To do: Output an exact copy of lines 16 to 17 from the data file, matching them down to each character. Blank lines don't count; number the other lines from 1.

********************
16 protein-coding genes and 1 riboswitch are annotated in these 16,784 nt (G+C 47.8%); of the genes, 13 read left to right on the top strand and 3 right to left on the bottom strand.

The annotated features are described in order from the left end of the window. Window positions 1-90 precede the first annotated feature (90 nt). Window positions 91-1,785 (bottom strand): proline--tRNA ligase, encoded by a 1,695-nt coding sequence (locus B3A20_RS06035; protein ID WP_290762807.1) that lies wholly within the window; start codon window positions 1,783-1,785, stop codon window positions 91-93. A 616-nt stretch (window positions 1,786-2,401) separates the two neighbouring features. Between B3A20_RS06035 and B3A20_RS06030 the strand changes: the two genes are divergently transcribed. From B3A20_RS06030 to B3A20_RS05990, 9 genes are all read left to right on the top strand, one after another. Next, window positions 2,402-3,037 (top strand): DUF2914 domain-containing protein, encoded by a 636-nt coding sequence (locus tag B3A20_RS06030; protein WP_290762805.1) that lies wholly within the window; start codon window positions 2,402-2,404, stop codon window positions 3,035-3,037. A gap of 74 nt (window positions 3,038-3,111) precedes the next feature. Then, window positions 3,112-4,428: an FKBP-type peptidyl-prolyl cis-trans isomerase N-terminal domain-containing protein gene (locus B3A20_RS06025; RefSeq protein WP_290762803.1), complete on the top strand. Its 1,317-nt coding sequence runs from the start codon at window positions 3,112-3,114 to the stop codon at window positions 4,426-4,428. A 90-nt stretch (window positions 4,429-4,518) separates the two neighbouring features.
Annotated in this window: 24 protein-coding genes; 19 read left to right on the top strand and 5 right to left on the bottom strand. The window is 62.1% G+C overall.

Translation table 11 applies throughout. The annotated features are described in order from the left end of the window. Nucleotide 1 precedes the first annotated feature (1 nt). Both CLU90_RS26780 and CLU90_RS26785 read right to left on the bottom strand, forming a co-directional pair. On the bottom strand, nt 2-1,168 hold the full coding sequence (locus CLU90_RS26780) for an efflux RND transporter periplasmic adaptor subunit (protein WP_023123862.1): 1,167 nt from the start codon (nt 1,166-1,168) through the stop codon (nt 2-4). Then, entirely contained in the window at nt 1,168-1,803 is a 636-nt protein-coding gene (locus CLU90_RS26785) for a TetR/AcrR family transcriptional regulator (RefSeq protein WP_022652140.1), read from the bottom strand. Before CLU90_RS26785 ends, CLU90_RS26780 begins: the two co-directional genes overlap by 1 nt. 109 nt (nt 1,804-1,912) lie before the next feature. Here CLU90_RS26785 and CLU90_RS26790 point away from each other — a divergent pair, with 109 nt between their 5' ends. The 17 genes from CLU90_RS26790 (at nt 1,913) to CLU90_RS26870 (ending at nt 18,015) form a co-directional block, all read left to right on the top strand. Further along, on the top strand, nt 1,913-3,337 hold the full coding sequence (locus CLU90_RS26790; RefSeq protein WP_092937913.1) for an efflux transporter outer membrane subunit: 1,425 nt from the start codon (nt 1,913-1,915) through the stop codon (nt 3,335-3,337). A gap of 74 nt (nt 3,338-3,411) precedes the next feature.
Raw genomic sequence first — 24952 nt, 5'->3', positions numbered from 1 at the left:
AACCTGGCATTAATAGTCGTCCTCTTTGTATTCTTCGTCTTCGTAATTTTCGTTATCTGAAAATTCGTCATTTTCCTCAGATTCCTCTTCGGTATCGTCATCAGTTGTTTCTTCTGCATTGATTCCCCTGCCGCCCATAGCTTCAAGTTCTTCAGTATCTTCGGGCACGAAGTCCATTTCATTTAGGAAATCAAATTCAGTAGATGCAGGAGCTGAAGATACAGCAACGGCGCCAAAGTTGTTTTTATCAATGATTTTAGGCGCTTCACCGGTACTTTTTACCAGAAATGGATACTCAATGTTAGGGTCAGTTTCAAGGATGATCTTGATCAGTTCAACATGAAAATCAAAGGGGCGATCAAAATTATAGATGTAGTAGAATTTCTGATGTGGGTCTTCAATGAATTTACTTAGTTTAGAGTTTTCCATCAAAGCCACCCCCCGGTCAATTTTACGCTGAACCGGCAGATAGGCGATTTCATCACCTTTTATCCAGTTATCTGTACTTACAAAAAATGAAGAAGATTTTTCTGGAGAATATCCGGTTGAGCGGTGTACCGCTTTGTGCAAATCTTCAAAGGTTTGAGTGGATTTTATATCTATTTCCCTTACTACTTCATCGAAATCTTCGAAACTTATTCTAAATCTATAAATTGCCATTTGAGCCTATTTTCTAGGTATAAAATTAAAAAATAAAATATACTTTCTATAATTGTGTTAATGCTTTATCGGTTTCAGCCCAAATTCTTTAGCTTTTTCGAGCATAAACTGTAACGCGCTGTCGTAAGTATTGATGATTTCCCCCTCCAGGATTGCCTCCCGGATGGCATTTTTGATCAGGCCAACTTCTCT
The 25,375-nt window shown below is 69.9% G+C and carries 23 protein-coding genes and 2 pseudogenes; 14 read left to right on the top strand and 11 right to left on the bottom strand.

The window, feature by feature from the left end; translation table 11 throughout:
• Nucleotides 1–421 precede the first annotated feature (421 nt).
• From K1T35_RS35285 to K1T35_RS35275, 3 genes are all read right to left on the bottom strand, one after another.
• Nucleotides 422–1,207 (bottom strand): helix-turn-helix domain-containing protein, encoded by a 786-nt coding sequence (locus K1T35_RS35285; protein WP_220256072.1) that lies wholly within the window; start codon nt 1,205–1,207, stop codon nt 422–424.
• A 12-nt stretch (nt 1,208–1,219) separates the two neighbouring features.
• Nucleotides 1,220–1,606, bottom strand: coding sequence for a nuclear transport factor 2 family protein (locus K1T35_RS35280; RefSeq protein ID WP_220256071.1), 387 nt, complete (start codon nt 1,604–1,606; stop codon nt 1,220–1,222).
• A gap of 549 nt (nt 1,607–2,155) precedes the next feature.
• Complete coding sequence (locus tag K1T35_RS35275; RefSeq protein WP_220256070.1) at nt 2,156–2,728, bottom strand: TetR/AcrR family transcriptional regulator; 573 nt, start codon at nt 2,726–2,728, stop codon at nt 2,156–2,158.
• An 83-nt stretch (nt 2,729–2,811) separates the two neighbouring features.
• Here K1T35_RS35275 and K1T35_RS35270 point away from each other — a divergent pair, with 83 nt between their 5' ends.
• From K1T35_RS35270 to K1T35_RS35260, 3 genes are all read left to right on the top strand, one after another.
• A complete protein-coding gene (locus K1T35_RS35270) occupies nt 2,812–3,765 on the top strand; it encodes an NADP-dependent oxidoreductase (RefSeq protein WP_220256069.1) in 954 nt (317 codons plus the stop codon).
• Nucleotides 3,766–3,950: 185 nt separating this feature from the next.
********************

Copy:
• An 83-nt stretch (nt 2,729–2,811) separates the two neighbouring features.
• Here K1T35_RS35275 and K1T35_RS35270 point away from each other — a divergent pair, with 83 nt between their 5' ends.